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Breast-feeding Support

Also indexed as: Nursing Mothers

Illustration

Breast-feeding can be beneficial for both baby and mother. According to research or other evidence, the following self-care steps may boost your baby’s health and increase your own comfort:

What you need to know

  • Keep up the supplements
  • Continue taking your prenatal vitamin supplement to help supply extra nutrients needed during lactation
  • Get the nutrients you need
  • Eat a balanced diet of unprocessed foods with extra calories and calcium to support lactation
  • Kick the habits
  • Reduce or eliminate sources of caffeine, alcohol, and nicotine to prevent transferring unhealthy amounts of these substances through your breast milk
  • Maximize the milk supply
  • Feed your baby frequently, and for as long as possible; help increase and maintain your milk supply by minimizing fatigue and stress
  • Perfect your positioning
  • See a lactation specialist or other knowledgeable healthcare practitioner for guidance on changing your baby’s feeding position and preventing or relieving sore nipples

These recommendations are not comprehensive and are not intended to replace the advice of your doctor or pharmacist. Continue reading the full breast-feeding support article for more in-depth, fully-referenced information on medicines, vitamins, herbs, and dietary and lifestyle changes that may be helpful.

About breast-feeding support

Human breast milk is the best food for newborn babies. In December 1997, the American Academy of Pediatrics issued a policy statement advocating breast milk as the ideal, exclusive food for babies in the first six months of life. They also recommended that breast-feeding continue for at least 12 months or longer if mutually desired.1

In the United States, only about 50% of new mothers giving birth in a hospital breast-feed their babies. This number declines rapidly, with only about 20% of women still breast-feeding at six months.2 There is a large body of evidence on the benefits of breast-feeding for both mother and infant. With adequate support and good information on preventing some of the common problems associated with breast-feeding, a woman’s chances of successfully breast-feeding her new baby are greatly improved.

Product ratings for breast-feeding support

Science Ratings Nutritional Supplements Herbs
2Stars

Calcium

Cod liver fish oil

Docosahexaenoic acid (DHA)

Iron (for deficiency only)

Multivitamin-mineral

Garlic (to increase duration of feedings)

1Star  

Anise

Chickweed (topical application, for sore nipples)

Comfrey (topical application, for sore nipples)

Goat’s rue (to stimulate milk production)

Marigold (topical application, for sore nipples)

Stinging nettle (to stimulate milk production)

Vitex (to stimulate milk production)

3Stars Reliable and relatively consistent scientific data showing a substantial health benefit.
2Stars Contradictory, insufficient, or preliminary studies suggesting a health benefit or minimal health benefit.
1Star For an herb, supported by traditional use but minimal or no scientific evidence. For a supplement, little scientific support and/or minimal health benefit.

Why breast-feed?

Breast feeding provides significant benefits for baby and mother.

Benefits for baby
Human milk contains the ideal balance of nutrients, enzymes, and anti-infective and immune supportive agents for babies.3 4 There are two kinds of breast milk: colostrum and mature milk. Colostrum, which is produced in the first few days after birth, has higher concentrations of protein and immune-enhancing agents and less sugar and fat than mature milk.5 Mature human milk differs greatly from both infant formula and either cow or goat milk. Human milk, made specifically for the nutritional needs of the newborn, is superior to all alternatives.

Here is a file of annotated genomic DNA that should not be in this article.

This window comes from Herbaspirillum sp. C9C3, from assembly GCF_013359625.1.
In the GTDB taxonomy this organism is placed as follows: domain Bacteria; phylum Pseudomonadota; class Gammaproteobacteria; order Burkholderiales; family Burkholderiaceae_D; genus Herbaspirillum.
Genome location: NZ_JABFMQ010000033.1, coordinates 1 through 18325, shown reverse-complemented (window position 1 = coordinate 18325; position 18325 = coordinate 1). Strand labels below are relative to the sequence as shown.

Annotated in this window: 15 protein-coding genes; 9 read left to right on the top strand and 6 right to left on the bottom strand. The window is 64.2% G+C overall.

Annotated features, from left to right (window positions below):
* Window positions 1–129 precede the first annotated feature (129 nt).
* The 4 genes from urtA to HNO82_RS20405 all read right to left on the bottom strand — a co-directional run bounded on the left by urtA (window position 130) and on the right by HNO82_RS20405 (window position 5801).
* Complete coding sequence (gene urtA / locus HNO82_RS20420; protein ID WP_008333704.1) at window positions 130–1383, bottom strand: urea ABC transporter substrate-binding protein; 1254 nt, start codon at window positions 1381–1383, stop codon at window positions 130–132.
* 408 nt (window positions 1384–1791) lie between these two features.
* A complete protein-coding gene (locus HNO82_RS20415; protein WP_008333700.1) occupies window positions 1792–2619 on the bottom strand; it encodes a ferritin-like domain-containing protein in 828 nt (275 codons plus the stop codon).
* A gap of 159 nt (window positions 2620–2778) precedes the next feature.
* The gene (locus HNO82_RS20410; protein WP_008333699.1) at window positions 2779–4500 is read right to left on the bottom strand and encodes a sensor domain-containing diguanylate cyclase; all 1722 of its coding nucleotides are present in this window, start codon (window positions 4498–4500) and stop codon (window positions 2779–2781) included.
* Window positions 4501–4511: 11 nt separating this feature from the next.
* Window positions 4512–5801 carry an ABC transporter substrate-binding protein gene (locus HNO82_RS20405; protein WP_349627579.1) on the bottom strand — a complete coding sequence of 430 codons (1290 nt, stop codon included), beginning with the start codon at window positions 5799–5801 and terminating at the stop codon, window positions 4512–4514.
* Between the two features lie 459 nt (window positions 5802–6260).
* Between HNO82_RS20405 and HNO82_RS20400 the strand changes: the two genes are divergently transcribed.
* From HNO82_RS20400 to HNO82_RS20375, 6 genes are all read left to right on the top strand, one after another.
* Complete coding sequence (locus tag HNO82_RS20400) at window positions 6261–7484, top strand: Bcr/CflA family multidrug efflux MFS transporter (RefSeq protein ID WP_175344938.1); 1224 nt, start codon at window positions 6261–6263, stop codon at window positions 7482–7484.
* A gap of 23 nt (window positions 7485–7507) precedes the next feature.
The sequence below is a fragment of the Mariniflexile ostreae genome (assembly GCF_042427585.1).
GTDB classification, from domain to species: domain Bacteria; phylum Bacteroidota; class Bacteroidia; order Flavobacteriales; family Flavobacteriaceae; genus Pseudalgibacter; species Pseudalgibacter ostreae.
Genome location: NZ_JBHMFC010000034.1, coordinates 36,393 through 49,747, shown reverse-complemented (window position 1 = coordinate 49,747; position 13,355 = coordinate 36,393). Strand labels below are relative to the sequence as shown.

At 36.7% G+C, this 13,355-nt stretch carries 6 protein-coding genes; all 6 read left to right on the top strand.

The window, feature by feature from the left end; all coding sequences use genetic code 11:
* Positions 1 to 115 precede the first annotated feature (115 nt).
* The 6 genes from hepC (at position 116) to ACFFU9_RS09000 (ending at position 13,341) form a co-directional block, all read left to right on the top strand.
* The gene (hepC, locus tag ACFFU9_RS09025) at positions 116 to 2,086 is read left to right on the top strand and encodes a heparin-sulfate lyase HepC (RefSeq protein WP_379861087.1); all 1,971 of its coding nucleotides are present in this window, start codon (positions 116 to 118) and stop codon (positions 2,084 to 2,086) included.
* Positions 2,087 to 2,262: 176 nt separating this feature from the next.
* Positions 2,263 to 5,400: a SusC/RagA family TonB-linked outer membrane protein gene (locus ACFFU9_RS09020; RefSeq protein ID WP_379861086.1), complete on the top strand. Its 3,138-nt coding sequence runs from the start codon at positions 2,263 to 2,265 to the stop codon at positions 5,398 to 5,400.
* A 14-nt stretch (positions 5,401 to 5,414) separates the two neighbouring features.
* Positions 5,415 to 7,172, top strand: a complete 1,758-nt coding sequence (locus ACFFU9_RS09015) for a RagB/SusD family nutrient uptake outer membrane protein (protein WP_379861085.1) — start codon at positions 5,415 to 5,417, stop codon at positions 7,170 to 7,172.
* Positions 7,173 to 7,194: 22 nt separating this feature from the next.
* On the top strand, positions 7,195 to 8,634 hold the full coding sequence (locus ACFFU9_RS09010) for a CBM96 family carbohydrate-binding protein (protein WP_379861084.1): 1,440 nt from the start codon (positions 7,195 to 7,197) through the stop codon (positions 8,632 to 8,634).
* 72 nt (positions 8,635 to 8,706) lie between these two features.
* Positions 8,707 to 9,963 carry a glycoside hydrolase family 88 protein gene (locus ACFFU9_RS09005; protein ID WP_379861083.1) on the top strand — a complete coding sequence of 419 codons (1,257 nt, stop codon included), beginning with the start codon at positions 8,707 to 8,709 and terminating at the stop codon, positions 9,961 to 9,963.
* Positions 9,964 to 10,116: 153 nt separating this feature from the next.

One significant advantage of human breast milk is its abundance of immune-protective and anti-infective agents, including immunoglobulins (primarily immunoglobulin A, or IgA), lactoferrin, Bifidobacterium bifidum, white blood cells, and other factors. These agents are known to help the newborn fight a wide variety of illnesses. Many scientific studies in the United States and other developed countries have demonstrated the health protective benefits of breast milk.

Breast-feeding has been found to help prevent: diarrhea,6 7 8 9 10 lower respiratory tract infection,11 12 13 14 ear infections (otitis media),15 16 17 18 19 20 meningitis,21 22 urinary tract infection,23 and other serious infections (botulism, necrotizing enterocolitis, bacteremia).24 25 26 27 28 In addition, breast-feeding may possibly help prevent: sudden infant death syndrome (SIDS),29 30 31 insulin-dependent diabetes mellitus,32 33 inflammatory bowel disease (Crohn’s disease, ulcerative colitis),34 35 cancer (lymphoma),36 37 allergic diseases,38 39 40 and other chronic digestive diseases.41 42 43 Breast-feeding may also enhance cognitive development.44 45

The protein composition of breast milk is perfect for growing babies and is easy for them to digest. Breast milk also provides absorbable nutrients; the iron and zinc found in human milk is extremely easily absorbed (bioavailable) compared with iron and zinc from other foods. When infants are exclusively breast-fed, 50% of the iron is absorbed. By comparison, absorption of iron from cow’s milk and iron-fortified commercial formula is much lower, only 10% and 4%, respectively.46

Breast milk is also quick, easy, and cost-effective. It’s always available and does not need to be prepared, and the cost of providing the necessary additional nutrition to a breast-feeding mother is about half the cost of commercial formula.47 48 49 And breast-feeding promotes bonding, allowing a mother and her baby to be in close physical contact, enhancing the formation of a close mother-baby bond.50

Benefits for mother